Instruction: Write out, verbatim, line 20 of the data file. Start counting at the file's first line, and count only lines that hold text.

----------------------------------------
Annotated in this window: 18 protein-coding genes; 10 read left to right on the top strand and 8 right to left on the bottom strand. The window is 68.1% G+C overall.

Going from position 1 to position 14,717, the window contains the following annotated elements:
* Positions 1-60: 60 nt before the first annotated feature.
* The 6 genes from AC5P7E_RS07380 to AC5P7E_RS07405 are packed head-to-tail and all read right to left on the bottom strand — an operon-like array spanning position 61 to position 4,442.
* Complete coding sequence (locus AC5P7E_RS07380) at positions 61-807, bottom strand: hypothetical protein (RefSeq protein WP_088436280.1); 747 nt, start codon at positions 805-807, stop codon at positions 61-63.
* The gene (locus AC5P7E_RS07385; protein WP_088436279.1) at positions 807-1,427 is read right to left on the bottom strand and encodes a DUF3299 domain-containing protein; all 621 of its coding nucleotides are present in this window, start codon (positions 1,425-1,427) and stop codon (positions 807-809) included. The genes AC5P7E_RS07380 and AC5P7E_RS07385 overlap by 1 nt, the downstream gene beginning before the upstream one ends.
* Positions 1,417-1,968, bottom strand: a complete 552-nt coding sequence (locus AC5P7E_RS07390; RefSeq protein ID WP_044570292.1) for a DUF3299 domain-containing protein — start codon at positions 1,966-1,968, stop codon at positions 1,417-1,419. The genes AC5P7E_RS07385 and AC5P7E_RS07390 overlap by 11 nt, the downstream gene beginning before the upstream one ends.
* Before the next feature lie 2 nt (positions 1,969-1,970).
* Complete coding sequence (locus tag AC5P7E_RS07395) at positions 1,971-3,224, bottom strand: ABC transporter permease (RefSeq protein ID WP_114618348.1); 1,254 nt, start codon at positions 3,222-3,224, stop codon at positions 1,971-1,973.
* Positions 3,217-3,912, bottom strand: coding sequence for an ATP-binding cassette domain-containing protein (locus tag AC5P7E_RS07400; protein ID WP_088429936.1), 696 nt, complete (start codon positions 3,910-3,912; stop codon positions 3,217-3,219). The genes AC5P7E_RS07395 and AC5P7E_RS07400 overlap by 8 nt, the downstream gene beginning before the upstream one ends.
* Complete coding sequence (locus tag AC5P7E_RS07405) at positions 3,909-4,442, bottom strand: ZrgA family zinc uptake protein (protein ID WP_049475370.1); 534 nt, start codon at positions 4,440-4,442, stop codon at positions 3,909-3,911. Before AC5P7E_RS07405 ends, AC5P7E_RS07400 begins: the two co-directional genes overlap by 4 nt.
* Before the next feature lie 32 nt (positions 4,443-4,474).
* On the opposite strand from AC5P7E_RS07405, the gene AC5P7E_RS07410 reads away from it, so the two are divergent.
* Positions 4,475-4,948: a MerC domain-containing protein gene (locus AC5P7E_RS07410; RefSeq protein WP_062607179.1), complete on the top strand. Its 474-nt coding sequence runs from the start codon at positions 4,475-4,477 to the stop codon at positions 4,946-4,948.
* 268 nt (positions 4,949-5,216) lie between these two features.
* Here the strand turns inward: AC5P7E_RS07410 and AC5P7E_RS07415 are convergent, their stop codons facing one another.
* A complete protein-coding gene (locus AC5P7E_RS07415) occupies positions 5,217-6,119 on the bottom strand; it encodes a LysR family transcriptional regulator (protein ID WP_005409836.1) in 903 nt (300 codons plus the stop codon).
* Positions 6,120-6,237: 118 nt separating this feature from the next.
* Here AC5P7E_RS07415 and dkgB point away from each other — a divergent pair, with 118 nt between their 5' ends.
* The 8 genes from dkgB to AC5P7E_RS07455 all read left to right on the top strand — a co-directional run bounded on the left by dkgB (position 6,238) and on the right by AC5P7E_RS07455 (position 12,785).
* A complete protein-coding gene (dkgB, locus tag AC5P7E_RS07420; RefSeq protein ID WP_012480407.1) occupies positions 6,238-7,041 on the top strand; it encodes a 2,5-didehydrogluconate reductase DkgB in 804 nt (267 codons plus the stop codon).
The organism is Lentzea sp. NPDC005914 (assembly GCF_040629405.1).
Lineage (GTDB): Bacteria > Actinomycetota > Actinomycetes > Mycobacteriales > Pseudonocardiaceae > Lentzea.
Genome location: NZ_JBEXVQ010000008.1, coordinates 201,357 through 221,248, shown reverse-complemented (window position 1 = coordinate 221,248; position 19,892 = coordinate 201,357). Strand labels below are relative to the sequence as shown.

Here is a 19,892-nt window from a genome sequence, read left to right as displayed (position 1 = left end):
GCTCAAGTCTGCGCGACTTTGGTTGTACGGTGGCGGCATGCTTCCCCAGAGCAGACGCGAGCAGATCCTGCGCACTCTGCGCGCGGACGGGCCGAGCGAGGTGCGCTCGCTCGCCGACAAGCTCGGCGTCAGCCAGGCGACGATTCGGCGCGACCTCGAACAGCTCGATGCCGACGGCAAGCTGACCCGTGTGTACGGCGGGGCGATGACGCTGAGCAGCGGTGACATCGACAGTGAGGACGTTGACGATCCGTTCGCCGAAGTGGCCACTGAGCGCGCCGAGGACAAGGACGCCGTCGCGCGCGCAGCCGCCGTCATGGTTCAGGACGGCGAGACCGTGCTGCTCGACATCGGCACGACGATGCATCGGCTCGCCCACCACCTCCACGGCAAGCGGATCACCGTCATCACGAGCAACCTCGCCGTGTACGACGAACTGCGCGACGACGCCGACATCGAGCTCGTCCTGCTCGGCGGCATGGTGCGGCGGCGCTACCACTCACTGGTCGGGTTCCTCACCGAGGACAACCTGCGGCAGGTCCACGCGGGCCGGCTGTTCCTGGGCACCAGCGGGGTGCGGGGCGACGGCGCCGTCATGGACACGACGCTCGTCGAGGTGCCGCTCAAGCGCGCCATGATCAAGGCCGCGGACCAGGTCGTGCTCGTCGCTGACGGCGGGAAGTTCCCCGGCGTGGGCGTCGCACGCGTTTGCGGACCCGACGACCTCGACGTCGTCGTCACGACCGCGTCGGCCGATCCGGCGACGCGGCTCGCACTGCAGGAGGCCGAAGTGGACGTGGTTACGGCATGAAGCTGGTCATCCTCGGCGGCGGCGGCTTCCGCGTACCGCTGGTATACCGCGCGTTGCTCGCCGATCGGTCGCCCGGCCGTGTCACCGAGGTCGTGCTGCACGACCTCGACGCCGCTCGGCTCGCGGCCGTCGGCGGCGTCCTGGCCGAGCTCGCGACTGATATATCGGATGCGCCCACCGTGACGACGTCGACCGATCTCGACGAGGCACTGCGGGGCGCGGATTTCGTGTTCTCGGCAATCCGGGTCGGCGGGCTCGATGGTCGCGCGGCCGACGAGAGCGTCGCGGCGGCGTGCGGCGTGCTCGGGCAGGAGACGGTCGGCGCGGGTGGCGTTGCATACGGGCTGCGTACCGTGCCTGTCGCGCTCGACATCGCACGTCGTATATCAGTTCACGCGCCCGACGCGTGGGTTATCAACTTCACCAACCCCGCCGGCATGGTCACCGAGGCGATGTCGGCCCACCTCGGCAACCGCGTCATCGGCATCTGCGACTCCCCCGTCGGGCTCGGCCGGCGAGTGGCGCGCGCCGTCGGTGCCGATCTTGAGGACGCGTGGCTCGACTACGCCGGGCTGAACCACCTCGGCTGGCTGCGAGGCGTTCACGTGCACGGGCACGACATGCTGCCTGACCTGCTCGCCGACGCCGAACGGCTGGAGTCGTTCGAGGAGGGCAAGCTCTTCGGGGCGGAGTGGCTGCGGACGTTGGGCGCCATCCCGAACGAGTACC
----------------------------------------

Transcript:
* The 8 genes from dkgB to AC5P7E_RS07455 all read left to right on the top strand — a co-directional run bounded on the left by dkgB (position 6,238) and on the right by AC5P7E_RS07455 (position 12,785).